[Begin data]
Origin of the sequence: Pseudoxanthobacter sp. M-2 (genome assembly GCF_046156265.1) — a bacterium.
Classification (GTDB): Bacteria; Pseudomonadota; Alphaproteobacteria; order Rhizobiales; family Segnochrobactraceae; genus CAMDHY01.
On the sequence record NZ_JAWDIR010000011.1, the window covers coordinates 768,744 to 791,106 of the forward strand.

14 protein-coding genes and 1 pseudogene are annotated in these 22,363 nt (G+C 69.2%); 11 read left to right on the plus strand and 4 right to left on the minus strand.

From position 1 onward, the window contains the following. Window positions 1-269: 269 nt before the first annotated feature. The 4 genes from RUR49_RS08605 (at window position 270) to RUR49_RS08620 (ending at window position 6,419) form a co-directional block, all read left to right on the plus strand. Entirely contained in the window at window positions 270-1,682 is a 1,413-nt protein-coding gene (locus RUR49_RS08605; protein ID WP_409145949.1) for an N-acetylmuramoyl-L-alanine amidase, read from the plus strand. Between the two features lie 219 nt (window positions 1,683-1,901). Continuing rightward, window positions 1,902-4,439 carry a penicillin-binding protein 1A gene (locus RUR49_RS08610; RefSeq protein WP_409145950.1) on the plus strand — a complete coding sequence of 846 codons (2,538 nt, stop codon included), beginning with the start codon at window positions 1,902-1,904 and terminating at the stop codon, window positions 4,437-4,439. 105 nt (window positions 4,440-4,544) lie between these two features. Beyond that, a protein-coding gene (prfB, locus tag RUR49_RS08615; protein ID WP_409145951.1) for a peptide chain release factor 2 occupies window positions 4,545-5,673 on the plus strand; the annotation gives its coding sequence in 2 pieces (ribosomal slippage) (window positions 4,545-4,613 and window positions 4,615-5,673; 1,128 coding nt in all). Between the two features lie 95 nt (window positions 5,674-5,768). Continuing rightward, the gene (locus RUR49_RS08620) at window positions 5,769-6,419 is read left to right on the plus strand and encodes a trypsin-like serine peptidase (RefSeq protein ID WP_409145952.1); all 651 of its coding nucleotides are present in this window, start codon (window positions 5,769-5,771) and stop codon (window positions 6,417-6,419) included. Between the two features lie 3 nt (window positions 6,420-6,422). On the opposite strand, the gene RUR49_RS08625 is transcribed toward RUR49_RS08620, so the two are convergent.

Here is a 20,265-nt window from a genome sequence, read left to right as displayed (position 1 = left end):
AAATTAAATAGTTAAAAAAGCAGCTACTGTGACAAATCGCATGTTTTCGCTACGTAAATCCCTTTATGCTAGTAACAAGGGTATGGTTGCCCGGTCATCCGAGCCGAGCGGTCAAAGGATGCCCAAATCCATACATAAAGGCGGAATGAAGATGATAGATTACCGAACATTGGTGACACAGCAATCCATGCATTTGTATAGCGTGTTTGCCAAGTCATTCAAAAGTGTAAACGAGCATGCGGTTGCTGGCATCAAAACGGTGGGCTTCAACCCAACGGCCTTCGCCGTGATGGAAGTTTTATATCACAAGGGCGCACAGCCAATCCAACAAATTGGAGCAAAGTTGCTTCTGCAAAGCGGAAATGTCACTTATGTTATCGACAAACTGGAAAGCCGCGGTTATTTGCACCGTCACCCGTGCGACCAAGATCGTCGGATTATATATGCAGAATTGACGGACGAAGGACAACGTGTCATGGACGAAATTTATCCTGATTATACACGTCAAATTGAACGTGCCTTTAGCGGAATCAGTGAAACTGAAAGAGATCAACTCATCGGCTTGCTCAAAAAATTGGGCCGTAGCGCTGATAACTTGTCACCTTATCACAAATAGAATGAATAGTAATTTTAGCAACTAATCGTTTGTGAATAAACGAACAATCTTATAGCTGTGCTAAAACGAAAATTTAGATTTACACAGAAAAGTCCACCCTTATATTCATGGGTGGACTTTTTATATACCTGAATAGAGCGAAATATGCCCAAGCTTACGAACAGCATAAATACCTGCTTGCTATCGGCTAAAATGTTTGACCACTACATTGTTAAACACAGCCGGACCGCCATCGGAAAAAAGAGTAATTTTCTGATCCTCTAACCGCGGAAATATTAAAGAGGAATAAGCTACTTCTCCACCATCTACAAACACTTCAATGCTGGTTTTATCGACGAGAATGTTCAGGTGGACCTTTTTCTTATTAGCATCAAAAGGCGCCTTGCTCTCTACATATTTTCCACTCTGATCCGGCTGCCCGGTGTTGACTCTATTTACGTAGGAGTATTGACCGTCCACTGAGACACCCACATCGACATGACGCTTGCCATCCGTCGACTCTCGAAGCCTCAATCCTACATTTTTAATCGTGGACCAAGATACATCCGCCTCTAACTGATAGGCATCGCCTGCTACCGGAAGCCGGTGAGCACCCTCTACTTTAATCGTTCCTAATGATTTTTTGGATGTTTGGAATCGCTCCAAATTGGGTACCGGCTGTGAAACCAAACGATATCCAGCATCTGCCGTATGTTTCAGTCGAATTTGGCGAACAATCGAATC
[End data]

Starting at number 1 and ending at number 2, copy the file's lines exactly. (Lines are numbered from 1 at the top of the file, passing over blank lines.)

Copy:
Origin of the sequence: Pseudoxanthobacter sp. M-2 (genome assembly GCF_046156265.1) — a bacterium.
Classification (GTDB): Bacteria; Pseudomonadota; Alphaproteobacteria; order Rhizobiales; family Segnochrobactraceae; genus CAMDHY01.